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0-30 Vdc Stabilized Power Supply


Sallala
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  • 6 months later...

The TL081 opamp used for U2 in the original project has a problem called "Opamp Phase Inversion". If its input went too close to its negative power supply voltage (within about 3V) then its output suddenly goes high.

The new opamps do not have the phase inversion problem so Q1 is not needed.


Audioguru, thank you for your prompt response. I
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Hi I am in need of your help. How do I parallel two 2N3055 power transistor? Is it looks like E-E, B-B, C-C are connected?

The two output transistors each must have a 0.33 ohm/2W resistor in series with its emitter to allow the transistors to equally share the current. The other ends of the emitter resistors are joined at the output of the project.
They are shown on the latest schematic and described in the latest parts list. You should not make the project without having these important documents.
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Big knob? can you explain audigur a litle bit the meaning of big knob ;D (sorry), and does this mean for bouth current and voltage?

A big knob has a large diameter so your hand can turn it easily a lot or a tiny amount. Because you can turn it a tiny amount then a fine tuning pot is not needed.
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  • 2 weeks later...

Hello everyone!

I'm going to make this very nice power supply, mainly after lot of modifications to improve its quality!

I was thinking if is possible to use a 15+15 VAC xformer... but with a relay to switch beetween 15Vac or 30Vac to feed the AC input and keep it away from excessive heat...

The idea is to place a comparator on central pin of P1, if U is less than 5V (15V at out) relay remains OFF and feeds power supply with 15VAC at the bridge... if greather than 5V (15V at out) then the relay turns on and feeds the bridge with 30VAC.

What you guys think about it ?

Will the power supply works with 15VAC ? (maybe use lower value for 10V 1W zener?)

thanks!

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With an input voltage that is much lower than the design needs, you must analyse each and every part value to see if the voltages and currents are too low. The negative supply voltage will probably be too low and will need to have its current increased to increase its voltage which will cause its parts to be hotter when the supply voltage is normal.

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  • 2 weeks later...

I think 24V AC is a standard Voltage Output of common transformers, that's why this circuit was designed for this voltage. A few volts up or down(maybe +-5V) aren't going to produce any fault but it is recommended that you use a 24V AC transformer.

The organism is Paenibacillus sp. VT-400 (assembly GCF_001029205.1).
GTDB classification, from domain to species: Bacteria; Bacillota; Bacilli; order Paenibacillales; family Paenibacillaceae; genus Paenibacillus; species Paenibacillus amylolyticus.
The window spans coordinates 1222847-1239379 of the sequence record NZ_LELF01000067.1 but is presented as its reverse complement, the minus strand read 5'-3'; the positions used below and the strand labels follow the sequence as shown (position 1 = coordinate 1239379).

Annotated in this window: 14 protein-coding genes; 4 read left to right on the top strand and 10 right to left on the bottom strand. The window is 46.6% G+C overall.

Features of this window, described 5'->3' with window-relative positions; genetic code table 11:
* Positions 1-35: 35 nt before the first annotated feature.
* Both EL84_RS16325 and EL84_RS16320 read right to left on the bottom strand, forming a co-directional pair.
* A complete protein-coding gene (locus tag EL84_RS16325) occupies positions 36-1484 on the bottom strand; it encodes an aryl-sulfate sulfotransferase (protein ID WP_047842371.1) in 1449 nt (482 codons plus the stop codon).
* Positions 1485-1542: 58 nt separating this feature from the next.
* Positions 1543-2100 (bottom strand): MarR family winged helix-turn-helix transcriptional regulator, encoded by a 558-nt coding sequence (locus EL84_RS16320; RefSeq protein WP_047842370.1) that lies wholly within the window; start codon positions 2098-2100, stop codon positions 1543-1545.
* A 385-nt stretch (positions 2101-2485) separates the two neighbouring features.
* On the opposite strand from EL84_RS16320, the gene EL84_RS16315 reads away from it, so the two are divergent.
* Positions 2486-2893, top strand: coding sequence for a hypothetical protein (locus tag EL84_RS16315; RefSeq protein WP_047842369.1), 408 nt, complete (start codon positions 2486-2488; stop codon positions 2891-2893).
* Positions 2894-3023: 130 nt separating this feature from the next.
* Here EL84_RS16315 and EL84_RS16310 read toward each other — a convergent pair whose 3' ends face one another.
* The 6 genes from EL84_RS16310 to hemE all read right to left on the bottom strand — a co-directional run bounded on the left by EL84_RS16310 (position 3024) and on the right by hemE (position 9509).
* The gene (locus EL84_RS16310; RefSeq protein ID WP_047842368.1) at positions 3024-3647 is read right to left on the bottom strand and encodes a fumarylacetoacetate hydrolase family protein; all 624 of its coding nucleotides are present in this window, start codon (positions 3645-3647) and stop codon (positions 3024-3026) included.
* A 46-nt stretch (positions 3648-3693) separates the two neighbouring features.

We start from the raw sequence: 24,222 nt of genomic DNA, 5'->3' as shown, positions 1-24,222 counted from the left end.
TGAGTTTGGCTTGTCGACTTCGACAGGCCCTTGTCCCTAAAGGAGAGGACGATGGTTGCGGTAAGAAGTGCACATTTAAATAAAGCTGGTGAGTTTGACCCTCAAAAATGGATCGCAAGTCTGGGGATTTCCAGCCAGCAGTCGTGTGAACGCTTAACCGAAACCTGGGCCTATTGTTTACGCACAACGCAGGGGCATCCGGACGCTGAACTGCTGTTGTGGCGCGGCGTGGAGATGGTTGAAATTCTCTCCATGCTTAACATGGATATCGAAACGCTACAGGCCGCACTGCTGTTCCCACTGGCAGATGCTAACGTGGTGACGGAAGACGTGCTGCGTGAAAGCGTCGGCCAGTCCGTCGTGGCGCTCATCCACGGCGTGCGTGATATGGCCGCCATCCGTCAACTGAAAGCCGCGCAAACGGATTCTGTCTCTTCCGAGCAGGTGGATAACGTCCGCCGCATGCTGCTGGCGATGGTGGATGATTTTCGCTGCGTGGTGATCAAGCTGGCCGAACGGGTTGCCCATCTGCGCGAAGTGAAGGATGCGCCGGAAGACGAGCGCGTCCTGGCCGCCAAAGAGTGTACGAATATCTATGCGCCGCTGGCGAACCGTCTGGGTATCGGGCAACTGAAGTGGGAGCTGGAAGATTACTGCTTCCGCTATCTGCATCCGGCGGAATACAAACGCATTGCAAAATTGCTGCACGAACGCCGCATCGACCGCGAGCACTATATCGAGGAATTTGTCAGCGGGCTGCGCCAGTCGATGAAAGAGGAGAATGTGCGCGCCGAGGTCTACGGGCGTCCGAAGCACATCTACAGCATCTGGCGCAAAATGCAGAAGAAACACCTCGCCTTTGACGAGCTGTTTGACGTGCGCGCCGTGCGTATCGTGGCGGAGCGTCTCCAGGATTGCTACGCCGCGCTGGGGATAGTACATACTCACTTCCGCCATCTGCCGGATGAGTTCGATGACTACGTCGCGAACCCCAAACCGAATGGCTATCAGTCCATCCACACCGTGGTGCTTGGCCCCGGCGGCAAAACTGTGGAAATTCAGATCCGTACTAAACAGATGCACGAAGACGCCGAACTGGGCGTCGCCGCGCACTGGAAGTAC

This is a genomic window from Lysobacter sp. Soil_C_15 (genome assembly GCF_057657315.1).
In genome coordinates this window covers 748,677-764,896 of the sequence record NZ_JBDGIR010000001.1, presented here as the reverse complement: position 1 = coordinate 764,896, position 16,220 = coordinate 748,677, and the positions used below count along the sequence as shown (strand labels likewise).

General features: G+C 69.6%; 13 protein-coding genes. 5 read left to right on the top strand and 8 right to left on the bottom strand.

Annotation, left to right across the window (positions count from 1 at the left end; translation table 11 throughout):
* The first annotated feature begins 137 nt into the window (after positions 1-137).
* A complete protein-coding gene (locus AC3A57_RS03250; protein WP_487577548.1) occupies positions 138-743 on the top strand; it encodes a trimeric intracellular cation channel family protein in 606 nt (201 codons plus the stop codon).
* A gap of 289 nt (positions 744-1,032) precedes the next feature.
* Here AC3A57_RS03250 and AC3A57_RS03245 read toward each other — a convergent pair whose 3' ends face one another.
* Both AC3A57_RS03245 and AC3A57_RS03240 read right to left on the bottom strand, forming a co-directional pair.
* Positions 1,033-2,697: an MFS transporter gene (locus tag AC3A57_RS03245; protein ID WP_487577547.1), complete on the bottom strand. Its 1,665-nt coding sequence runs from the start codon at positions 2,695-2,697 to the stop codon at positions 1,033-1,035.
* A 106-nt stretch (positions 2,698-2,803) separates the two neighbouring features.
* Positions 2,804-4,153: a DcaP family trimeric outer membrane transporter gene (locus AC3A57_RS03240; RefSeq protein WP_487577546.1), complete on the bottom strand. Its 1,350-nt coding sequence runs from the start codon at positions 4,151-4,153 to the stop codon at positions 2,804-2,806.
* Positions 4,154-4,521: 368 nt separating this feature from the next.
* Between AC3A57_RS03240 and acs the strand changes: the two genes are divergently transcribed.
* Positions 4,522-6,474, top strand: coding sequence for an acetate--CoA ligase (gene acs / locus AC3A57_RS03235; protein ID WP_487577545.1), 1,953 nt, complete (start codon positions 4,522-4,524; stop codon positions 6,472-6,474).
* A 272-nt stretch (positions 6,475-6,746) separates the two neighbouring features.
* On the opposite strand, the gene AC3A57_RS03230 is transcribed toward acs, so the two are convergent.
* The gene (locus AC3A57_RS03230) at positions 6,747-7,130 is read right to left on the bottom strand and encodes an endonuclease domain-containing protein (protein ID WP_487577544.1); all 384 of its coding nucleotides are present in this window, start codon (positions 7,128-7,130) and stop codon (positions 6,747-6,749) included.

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I think 24V AC is a standard Voltage Output of common transformers, that's why this circuit was designed for this voltage. A few volts up or down(maybe +-5V) aren't going to produce any fault but it is recommended that you use a 24V AC transformer.

But the output of the project with a transformer that is only 24VAC is only about 25V at 3A, not 30V.
The opamps in the original project have a supply voltage that is higher than their max allowed voltage.

28V and 30V transformer are common in Canada and the US. Maybe also in europe.
44V opamps are also common.
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  • 1 month later...

Hey,

couldn't you replace the 2n3055 with an MJ2955? This would reduce the dropout voltage ... like this:

http://www.elektronik-kompendium.de/public/schaerer/kdarl2.htm

What do you think?

The 2N3055 is an emitter-follower without voltage gain. Its dropout voltage might be only 2V. Because it has no voltage gain then the stability (possible oscillations) of opamp U2 is not affected.
Using a PNP common-emitter transistor adds voltage gain which might cause U2 to oscillate.

Our project uses a fast opamp and a fast driver transistor for good transient response. Your circuit uses an extremely slow LM358 opamp and the same driver as our circuit so it might have a slow transient response.

You do not gain much but try it and let us know if it works.
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Hi.

I'm gathering parts for this project, and I have a 2x15VAC 4A trafo at hand. Unloaded it delivers 34,4 VAC with the two sides in series. Will this be too much for the circuit?

I've seen 30vac mentioned for the trafo, so I hope this isn't a stupid question  :-[


Regards
soje

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The latest version uses a 28V or 30V transformer.
The voltage regulation of your transformer is poor. A 30V Hammond transformer is 31.5V without a load, not 34.4V.

Simply calculate if it will cause damage:
1) 34.4VAC has a peak voltage of 48.6V and the full-wave bridge rectifier drops 1.4V to 47.2VDC with no load. But the opamps have a max allowed voltage of 44V so they might be destroyed.

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